The Supreme Court today struck down a law that allowed the government to deport legal immigrants who commit certain kinds of crimes, ruling that the law was unconstitutionally vague. The vote was 5 to 4, with Justice Neil Gorsuch voting with the court’s left-leaning block. The case was Sessions v. Dimaya, first argued in January 2017 before the eight-member court left vulnerable to deadlocks by the death of Justice Antonin Scalia. And a deadlock it was, 4 to 4. The case was reargued last October after Justice Gorsuch’s confirmation again gave the Court a full contingent of nine.
The dispute concerned James Dimaya, a native of the Philippines who became a lawful permanent resident in 1992, when he was 13. In 2007 and 2009, he was convicted of residential burglary. The government sought to deport him under a law that made “aggravated felonies,” which the immigration law defined to include any offense “that, by its nature, involves a substantial risk that physical force against the person or property of another may be used in the course of committing the offense,” justification for deportation.
In concurring with the majority opinion, authored by Justice Elena Kagan, Justice Gorsuch wrote that the law violated due process requirements by being unconstitutionally vague. “Vague laws,” he wrote, “invite arbitrary power.”
The interest here at Ethics Alarms isn’t whether the decision was right or wrong. It is that Gorsuch decided the case on the law and his view of it, not partisan loyalties, not knee-jerk cant, and not as a cog in a ideological block. In other words, he did what judges, and especially Supreme Court Justices, are supposed to do, but which the news media, politicians, activists and those who neither understand nor respect the law always assume they don’t do: analyze each case according to the law and the facts, and decide without being influenced by political agendas.
Judge Gorsuch’s vote demonstrates his integrity, and speaks for the integrity of the entire Court and the judicial system. There were countless articles, when Gorsuch was nominated by President Trump, that represented him as an automatic reflex vote for whatever future results conservatives lusted for. This was an insult to Gorsuch, judges, the Court, and the United States.
You can read Gorsuch’s opinion here.
His main point is that when punishment as major as deportation is involved, a law should be clear and specific regarding what crimes by a legal resident immigrant mandate it. The law at issue is not clear regarding “residential burglary.” Gorsuch writes,
By any fair estimate, Congress has largely satisfied the procedural demand of fair notice even in the INA provision before us. The statute lists a number of specific crimes that can lead to a lawful resident’s removal—for example,murder, rape, and sexual abuse of a minor. 8 U. S. C. §1101(a)(43)(A). Our ruling today does not touch this list.We address only the statute’s “residual clause” where Congress ended its own list and asked us to begin writing our own. Just as Blackstone’s legislature passed a revised statute clarifying that “cattle” covers bulls and oxen, Congress remains free at any time to add more crimes to its list. It remains free, as well, to write a new residual clause that affords the fair notice lacking here. Congress might, for example, say that a conviction for any felony carrying a prison sentence of a specified length opens an alien to removal. Congress has done almost exactly this in other laws. …But those laws are not this law. And while the statute before us doesn’t rise to the level of threatening death for “pretended offences” of treason, no one should be surprised that the Constitution looks unkindly on any law so vague that reasonable people cannot understand its terms and judges do not know where to begin in applying it. A government of laws and not of men can never tolerate that arbitrary power. And, in my judgment, that foundational principle dictates today’s result.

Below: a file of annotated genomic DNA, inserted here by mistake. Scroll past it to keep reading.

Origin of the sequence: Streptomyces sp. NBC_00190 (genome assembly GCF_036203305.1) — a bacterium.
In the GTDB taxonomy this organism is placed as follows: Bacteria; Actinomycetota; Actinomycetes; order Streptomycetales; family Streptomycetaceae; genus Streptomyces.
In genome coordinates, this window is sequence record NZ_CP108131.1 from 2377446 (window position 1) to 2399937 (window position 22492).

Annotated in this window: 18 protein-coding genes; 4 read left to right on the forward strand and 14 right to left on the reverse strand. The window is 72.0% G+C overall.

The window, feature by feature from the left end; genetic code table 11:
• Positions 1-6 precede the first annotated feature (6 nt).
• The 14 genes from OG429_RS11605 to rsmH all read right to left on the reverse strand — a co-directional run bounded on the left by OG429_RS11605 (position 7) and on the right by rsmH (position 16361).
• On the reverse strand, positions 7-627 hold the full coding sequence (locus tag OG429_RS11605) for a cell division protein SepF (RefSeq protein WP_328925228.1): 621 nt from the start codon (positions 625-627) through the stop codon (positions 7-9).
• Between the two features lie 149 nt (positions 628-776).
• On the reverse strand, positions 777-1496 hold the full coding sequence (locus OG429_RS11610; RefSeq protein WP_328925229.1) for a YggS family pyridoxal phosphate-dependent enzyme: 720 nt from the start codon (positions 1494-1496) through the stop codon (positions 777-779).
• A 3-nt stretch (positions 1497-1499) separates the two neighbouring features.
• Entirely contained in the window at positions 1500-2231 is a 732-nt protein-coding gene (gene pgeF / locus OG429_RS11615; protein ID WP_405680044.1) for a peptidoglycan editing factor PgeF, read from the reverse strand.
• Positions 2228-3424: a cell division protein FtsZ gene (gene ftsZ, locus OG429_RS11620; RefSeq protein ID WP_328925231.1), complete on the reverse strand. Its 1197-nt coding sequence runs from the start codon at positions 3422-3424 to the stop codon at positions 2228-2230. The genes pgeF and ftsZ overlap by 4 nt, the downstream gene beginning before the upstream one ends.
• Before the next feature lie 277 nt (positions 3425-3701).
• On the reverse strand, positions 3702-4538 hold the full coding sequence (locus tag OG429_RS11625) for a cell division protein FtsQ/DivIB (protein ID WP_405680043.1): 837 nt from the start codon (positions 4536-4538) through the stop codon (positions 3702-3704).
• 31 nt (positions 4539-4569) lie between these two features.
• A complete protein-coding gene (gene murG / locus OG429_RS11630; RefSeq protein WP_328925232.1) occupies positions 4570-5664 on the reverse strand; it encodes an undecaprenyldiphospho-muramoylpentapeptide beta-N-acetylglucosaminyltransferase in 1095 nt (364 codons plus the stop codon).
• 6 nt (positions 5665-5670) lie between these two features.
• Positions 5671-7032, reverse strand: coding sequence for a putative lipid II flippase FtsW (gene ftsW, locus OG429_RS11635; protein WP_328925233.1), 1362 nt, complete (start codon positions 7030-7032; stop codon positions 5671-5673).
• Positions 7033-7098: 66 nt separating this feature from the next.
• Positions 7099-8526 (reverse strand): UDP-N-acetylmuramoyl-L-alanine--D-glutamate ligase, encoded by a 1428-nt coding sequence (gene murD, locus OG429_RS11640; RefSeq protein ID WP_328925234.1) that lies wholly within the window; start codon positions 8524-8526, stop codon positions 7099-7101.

Sounds good to me.
I’m still waiting for Justice Ginsberg to cast a deciding vote breaking ranks with her liberal colleagues.
Meanwhile, the mainstream news media have spun this as a meaningful rebuke to President Trump, and also used the dishonest conflation (of their design) of illegal immigration with legal immigration to mislead readers and give a brief jolt of joy to the those who welcome illegal immigrants but lack the diligence to actually read the Court’s opinions beyond the headline. I admit, I was fooled. We had The Post’s “Trump loses an immigration case – with Gorsuch as the deciding vote …,” Politico’s “Gorsuch swings against Trump in deportation case,” and The Hill’s “Trump pick Gorsuch casts deciding Supreme Court vote against deporting immigrant.” Since all of these outlets routinely use “immigrant” to mean “illegal immigrant,” these an other similar headlines suggest that Gorsuch’s vote is a bigger deal than it is. President Trump’s prime targets have always been illegal immigrants, not legal ones, and Gorsuch’s vote has nothing to do with making it harder to deport them.
Source: New York Times